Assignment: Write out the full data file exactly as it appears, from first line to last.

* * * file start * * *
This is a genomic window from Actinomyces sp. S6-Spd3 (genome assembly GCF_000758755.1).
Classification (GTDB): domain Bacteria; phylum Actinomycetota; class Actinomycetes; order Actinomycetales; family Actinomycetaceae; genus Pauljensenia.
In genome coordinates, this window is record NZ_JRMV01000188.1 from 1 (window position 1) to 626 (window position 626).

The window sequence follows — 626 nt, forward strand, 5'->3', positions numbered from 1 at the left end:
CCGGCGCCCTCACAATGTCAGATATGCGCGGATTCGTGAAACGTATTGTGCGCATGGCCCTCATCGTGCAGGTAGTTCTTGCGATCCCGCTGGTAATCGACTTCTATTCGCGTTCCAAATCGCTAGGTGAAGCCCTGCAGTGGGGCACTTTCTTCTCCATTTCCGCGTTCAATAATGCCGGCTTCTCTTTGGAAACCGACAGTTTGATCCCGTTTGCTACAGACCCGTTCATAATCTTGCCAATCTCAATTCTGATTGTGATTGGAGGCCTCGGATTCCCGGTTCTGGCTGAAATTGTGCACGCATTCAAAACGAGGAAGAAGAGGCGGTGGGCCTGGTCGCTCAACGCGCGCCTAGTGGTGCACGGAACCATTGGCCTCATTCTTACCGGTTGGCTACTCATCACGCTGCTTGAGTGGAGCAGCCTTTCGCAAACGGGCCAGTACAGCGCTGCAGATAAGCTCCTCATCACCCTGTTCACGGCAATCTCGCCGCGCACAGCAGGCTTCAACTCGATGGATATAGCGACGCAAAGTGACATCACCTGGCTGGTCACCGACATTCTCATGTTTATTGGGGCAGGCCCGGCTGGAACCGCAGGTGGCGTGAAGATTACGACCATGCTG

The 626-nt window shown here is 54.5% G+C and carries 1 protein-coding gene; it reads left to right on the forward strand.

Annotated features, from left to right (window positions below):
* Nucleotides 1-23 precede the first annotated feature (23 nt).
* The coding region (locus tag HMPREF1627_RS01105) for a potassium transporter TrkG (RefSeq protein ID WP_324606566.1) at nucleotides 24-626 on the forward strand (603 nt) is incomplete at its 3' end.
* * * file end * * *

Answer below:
This is a genomic window from Actinomyces sp. S6-Spd3 (genome assembly GCF_000758755.1).
Classification (GTDB): domain Bacteria; phylum Actinomycetota; class Actinomycetes; order Actinomycetales; family Actinomycetaceae; genus Pauljensenia.
In genome coordinates, this window is record NZ_JRMV01000188.1 from 1 (window position 1) to 626 (window position 626).

The window sequence follows — 626 nt, forward strand, 5'->3', positions numbered from 1 at the left end:
CCGGCGCCCTCACAATGTCAGATATGCGCGGATTCGTGAAACGTATTGTGCGCATGGCCCTCATCGTGCAGGTAGTTCTTGCGATCCCGCTGGTAATCGACTTCTATTCGCGTTCCAAATCGCTAGGTGAAGCCCTGCAGTGGGGCACTTTCTTCTCCATTTCCGCGTTCAATAATGCCGGCTTCTCTTTGGAAACCGACAGTTTGATCCCGTTTGCTACAGACCCGTTCATAATCTTGCCAATCTCAATTCTGATTGTGATTGGAGGCCTCGGATTCCCGGTTCTGGCTGAAATTGTGCACGCATTCAAAACGAGGAAGAAGAGGCGGTGGGCCTGGTCGCTCAACGCGCGCCTAGTGGTGCACGGAACCATTGGCCTCATTCTTACCGGTTGGCTACTCATCACGCTGCTTGAGTGGAGCAGCCTTTCGCAAACGGGCCAGTACAGCGCTGCAGATAAGCTCCTCATCACCCTGTTCACGGCAATCTCGCCGCGCACAGCAGGCTTCAACTCGATGGATATAGCGACGCAAAGTGACATCACCTGGCTGGTCACCGACATTCTCATGTTTATTGGGGCAGGCCCGGCTGGAACCGCAGGTGGCGTGAAGATTACGACCATGCTG

The 626-nt window shown here is 54.5% G+C and carries 1 protein-coding gene; it reads left to right on the forward strand.

Annotated features, from left to right (window positions below):
* Nucleotides 1-23 precede the first annotated feature (23 nt).
* The coding region (locus tag HMPREF1627_RS01105) for a potassium transporter TrkG (RefSeq protein ID WP_324606566.1) at nucleotides 24-626 on the forward strand (603 nt) is incomplete at its 3' end.